Malvern activists challenge arms fair!

The Three Counties Defence and Security Arms fair in Malvern in July hosted some of the world’s biggest manufacturers of weaponry, including BAE Systems and Thales. This is business at a massive cost – a human, environmental, and social disaster. But local activists were there to challenge it.

If you’re a Malvern local and interested in further action, email activists cluster around the Qinetiq sign with placards and banners

Activists protest outside Qinetiq in Malvern

Continue reading “Malvern activists challenge arms fair!”

Countdown to the DSEI arms fair week of action

In just 6 weeks’ time, arms companies from around the world will be setting up at the Excel Centre in East London for ‘DSEI’, one of the biggest arms fairs in the world, made possible by the political and financial backing of the UK government. We will be there to resist.

Turkish explosives on sale at DSEI 2017. Credit: Matt Kennard
Continue reading “Countdown to the DSEI arms fair week of action”

Organising to Stop DSEI: It Starts Here

‘It Starts Here’ was an amazing weekend of organising and skill sharing. Thank you to everyone who was there to kick off plans to protest the DSEI arms fair in September.

If you missed it, you can watch It Starts Here online

We were joined by incredible activists from all around the UK, as well as our allies around the world, who sent inspiring messages of solidarity. Our thoughts were grounded from the start in the resistance of those at the sharp end of the global arms trade, with messages from Yemeni activists like Ahmed Jahaf of Sana’a, “We know we are not forgotten because of you. Maybe you are few but you are a lot to us.”

Amina Atiq, Liverpudlian Yemeni poet spoke to us ahead of a journey to Egypt, where her Yemeni family have fled. She said, “These wounds take years to heal, some never heal. If everyone does a small thing we can bring change, and we will bring change.”

Activist poet Amina Atiq sends a video message to attendees of It Starts Here.

As well as hearing voices of resistance from conflict-affected countries, we were inspired by the solidarity of our friends protesting arms fairs around the world, like Peace Action Wellington, New Zealand, who said they were inspired by the diversity of UK activists’ tactics. “It’s amazing to feel connected to a global movement. Kia kaha! It means ‘stay strong’ in Máori.”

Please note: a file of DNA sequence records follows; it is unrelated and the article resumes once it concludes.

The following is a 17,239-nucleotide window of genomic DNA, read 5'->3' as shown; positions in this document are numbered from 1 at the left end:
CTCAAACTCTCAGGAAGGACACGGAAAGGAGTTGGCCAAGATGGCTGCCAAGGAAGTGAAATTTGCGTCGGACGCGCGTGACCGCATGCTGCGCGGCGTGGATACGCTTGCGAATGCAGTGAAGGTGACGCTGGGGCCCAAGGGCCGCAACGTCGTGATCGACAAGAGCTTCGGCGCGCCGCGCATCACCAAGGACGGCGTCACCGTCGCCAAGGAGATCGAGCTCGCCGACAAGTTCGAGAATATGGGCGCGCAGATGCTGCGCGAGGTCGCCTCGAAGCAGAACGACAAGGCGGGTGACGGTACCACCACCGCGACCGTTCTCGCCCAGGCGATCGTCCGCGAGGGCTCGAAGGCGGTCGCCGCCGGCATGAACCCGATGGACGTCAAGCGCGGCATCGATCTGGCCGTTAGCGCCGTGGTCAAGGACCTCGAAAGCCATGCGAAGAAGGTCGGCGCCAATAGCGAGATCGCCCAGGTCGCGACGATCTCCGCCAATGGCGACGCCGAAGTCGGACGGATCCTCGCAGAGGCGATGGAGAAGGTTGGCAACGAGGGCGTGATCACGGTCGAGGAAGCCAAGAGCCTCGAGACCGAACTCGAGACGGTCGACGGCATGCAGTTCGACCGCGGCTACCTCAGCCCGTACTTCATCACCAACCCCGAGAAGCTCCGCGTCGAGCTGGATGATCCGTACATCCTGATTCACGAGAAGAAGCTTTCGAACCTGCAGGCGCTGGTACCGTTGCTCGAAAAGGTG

World Without War activists in South Korea told us how protests to stop the DSEI arms fair inspired their own resistance to stop the ADEX arms fair in Seoul. “The arms industry is so big it can feel impossible to bring them down. It feels like they are everywhere, and they are. But so is our resistance! We hope one day our work will inspire others in other parts of the world.”

Arms trade: rooted in many struggles for justice

Our fight to stop the DSEI arms fair is inextricably linked with other intersecting struggles for justice – struggles that It Starts Here called to put front and centre of our action in 2019. The day began with discussions on issues including anti-racism and the increasing militarisation of the UK’s borders. Listen again.

Activist poet Shareefa Energy opens It Starts Here.

West London-born poet and activist Shareefa Energy reminded attendees of the structural violence inflicted on people of colour and the working class in the UK, seen in how Grenfell residents on our doorstep continue to be treated, to how imagery of people of colour is used in media and NGO coverage of conflict in the global south.

“There’s a conversation we need to have. Why are people from ethnic minorities dehumanised? Would you ever see English people on a newspaper dead? We need to have these conversations. Until we talk about racism and structural violence, we won’t understand why these issues are going on.”

Sarah Reader of Agir Pour La Paix in Brussels, co-founder of Stop The Arms Fair reminded us of how far we have come and what we’ve built together: “It’s amazing to see so many people in the room 6 months before DSEI. 8 years ago there were 8 of us in a room!”